Do you want to spend your time standing over your child to check homework or would you rather help your child develop the values, skills and knowledge to be independent and self reliant. 1,051 more words
Tags » Positive Parenting
elf Regulation – Minecraft 5 Point Scale
I have recently created a Minecraft 5 Point Scale to help my son learn to self-regulate. It has been working awesome and it helps him be more aware of when he is getting upset. 129 more words
Perhaps your budding artist suddenly disowns the crayon mural in the hallway. Maybe your daughter, who has spent the last hour making mud pies in the backyard, tells you she’s already washed her hands, despite mud caked on her hands. 1,133 more words
Feeling overwhelmed? Ready to say goodbye to TANTRUMS and TEARS and create an environment for JOY and PEACE? Sign up for our free video series to learn No Stress Steps to Get Kids to Listen…Without Losing Your Cool. Get instant access to videos here: http://www.positiveparentingsolutions.com/parent-training.
Promote Responsibility & get your kids involved in helping around the house by hanging a CHORE CHART!
Also- Get a REWARD SYSTEM in place.
Make sure you give children who are young chores that they are capable of doing on their own. 334 more words
Promote Responsibility & get your kids involved in helping around the house by hanging a CHORE CHART! Also- Get a REWARD SYSTEM in place. Make sure you give children who are young chores that they are capable of doing on their own. For example, they may be asked to set the table, clean their room, or make their bed. Do NOT put too much pressure on them to finish their chores because you want them to learn to be responsible. Instead try using positive reinforcement with PRAISE and a REWARD SYSTEM. You can purchase this wooden, magnetic chore chart. It has a variety of magnetic rectangles with a certain chore written and pictured on it. In addition to the chores there are magnets to help improve behaviors like “Say Please and Thank You.” The chart also includes circle smiley faces with words of encouragement like “You did it!” There are two blank ones that you can write on, too. You could also make some of your own chore magnets to add to the collection. The actual chart is meant for one child, but it has enough space and chore magnets to work for more. You can assign fewer or more chores for your children. You can change out the chores each week. Let them choose at least one that they want to do for that week. Once they complete a chore they can add a smiley magnet for that day. It is okay to have busy days when a couple or all the chores are left undone. Again, don’t stress over it. They can always do extra chores to “make-up” missed ones. You might want to take Sundays off from chores. If Your child helps mom or dad with work you could knock off a chore for the following day to show our appreciation. These are reward coupons that the children can work towards earning at the end of the week. Just download and print! Reward Coupon 1 (word document printable): KidsRewardPrintablePart1 Reward Coupon 2 (word document printable): KidsRewardsPart2 Reward coupons, allowances, special treats, or doing something fun on the weekend are different ways that we reward children and encourage them to do their weekly chores. How do you encourage your own children to complete their chores?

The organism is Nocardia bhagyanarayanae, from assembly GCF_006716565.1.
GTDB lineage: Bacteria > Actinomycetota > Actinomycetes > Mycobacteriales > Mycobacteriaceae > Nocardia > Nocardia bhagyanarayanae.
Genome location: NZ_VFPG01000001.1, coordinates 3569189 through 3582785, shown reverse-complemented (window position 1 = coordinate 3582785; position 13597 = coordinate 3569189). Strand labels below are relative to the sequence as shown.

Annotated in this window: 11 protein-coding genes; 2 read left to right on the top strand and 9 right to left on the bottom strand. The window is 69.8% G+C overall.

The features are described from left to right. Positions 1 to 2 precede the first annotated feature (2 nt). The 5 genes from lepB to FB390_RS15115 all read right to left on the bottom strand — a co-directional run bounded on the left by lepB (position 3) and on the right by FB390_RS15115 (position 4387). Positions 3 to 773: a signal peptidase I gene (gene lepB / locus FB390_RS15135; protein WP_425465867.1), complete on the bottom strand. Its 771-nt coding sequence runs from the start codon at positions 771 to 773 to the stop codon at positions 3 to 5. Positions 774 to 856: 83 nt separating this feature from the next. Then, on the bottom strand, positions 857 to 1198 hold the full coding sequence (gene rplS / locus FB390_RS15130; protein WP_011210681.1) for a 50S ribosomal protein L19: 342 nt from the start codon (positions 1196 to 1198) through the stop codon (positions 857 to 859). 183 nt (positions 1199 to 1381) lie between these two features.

This post is part of my series on How to Shape Children’s Behavior. “Say sorry to your brother.” “But he’s the one who–” “Say it!” you insist, an edge of warning in your voice. He huffs, rolls his eyes to the side and says flatly, “Sorry.” “Say it like you mean it,” you demand. “Sorrrrry,” he repeats, dragging out the word slowly with bulging eyes and dripping insincerity. You sigh in defeat and turn to #2, “Now tell him you forgive him.” “But he doesn’t even mean it!” “Just say it!” “iforgiveyou…” he mutters, looking down to the side dejectedly. “Now be nice to each other.” Harumphy silence. This scenario might sound all too familiar– if not from your experiences as a parent, then at least your own experiences as a child. It’s easy to see how it isn’t always that effective. You, the teacher/parent/authority, probably benefit from it the most because now at least you can feel like you did something about it, allowing you to close the case. Problem solved… now stop bickering. You know inside, however, that the offended still feels bitter, because the apology was not sincere. And while it may seem like the offender got off easy– not even having to show proper remorse or use a sincere tone–he is actually the one who loses out the most. He not only learns a poor lesson that he can get away with lies and empty words, but does not have the opportunity to experience true reconciliation and restoration of relationships. He will probably continue inflicting similar offenses, feel less remorse than he should, and undergo less positive character change than he could have. But what alternative do you have? What else are you supposed to do? It’s not like you can force a genuine apology and repentant heart out of him, right? Actually, you can. It’s not 100%, but it’s a lot more % than the scenario you read above. I first heard this in a teacher training program. The speaker started off with a rant about how No one teaches children how to apologize properly these days. My ears perked up, because I didn’t really know of any way to teach them other than to… just make them say it: Sorry. I knew it was not very effective, but I hadn’t considered other methods. So I held my pen at the ready, and as he listed off the “proper way to apologize,” I scribbled his words down verbatim: I’m sorry for… This is wrong because… In the future, I will… Will you forgive me? It made a lot of sense. It seemed a little tedious, but the more I thought about it, the more it became clear that each component was necessary. Even though that was all he said about it that day, it became an integral part of my classroom culture for years to come. That day, I went back to my classroom and got some stiff cardboard and wrote the prompts clearly, labeling the poster, “How to Say Sorry.” The next afternoon, I talked with the children about apologizing properly. We went over the importance of tone of voice and body language; when I used my brattiest voice and spat out, “Well FINE then, SOR-RY!” they all laughed, because the insincerity was so obvious and the scene so familiar. I demonstrated the importance of body language, crossing my arms and rolling my eyes to the side as I mumbled, “Sorry.” When I asked if it seemed like I meant it, they all gleefully cried out “NOOOO!!!” in unison. I did a few more impressions of pathetic “sorries,” and then we got down to business. I shared with them that apologies were pointless and meaningless if people didn’t feel like the offender meant it, and if the offender didn’t actually plan to change in the future. Then I went over the poster I had made, and outlined the following points: 1) I’m sorry for…: Be specific. Show the person you’re apologizing to that you really understand what they are upset about. Wrong: I’m sorry for being mean. Right: I’m sorry for saying that nobody wants to be your friend. 2) This is wrong because…:This might take some more thinking, but this is one of the most important parts. Until you understand why it was wrong or how it hurt someone’s feelings, it’s unlikely you will change. This is also important to show the person you hurt that you really understand how they feel. I can’t tell you how much of a difference this makes! Sometimes, people want to feel understood more than they want an apology. Sometimes just showing understanding– even without an apology– is enough to make them feel better! Wrong: This is wrong because I got in trouble. Right: This is wrong because it hurt your feelings and made you feel bad about yourself. 3) In the future, I will…:Use positive language, and tell me what you WILL do, not what you won’t do. Wrong: In the future, I will not say that. Right: In the future, I will keep unkind words in my head. Now let’s practice using positive language. It’s hard at first, but you’ll get better. Can anyone think of a positive way to change these incorrect statements? Wrong: In the future, I won’t cut. (Right: In the future, I will go to the back of the line.) Wrong: In the future, I won’t push. (Right: In the future, I will keep my hands to myself.) Wrong: In the future, I won’t take your eraser. (Right: In the future, I will ask you if I can borrow your eraser.) 4) Will you forgive me? This is important to try to restore your friendship. Now, there is no rule that the other person has to forgive you. Sometimes, they won’t. That’s their decision. Hopefully, you will all try to be the kind of friends who will forgive easily, but that’s not something you automatically get just because you apologized. But you should at least ask for it. As a teacher, I know that asking for forgiveness puts the offender in an uncomfortable and vulnerable place of humility. However, this seemingly obvious yet widely underused phrase is very, very powerful for both the offender and the offended. It is the key to reconciliation and often the first step in restoring friendship. I also know that the second item, “This is wrong because…” is powerful in changing the longer-term behavior of the offending child. Forcing the child to put themselves in another’s shoes will increase empathy and help them understand better how they have hurt someone else. This exercise in trying to see themselves from someone else’s perspective can be very powerful. After this talk, I had some volunteers come to the front to role-play some apologies. We paused at various points and reflected on how to improve the apology: was the body language sincere? Did the apologizer really capture how the other person felt? Sometimes, I would whisper instructions to one student to roll his eyes, look away, mumble, or phrase something a certain way. The students treated it like a game, trying to spot what was amiss in the apology. This was very effective, because when the time eventually came for real apologies, everyone knew we were all going by the same rules, and the expectation was set for a sincere, thorough apology.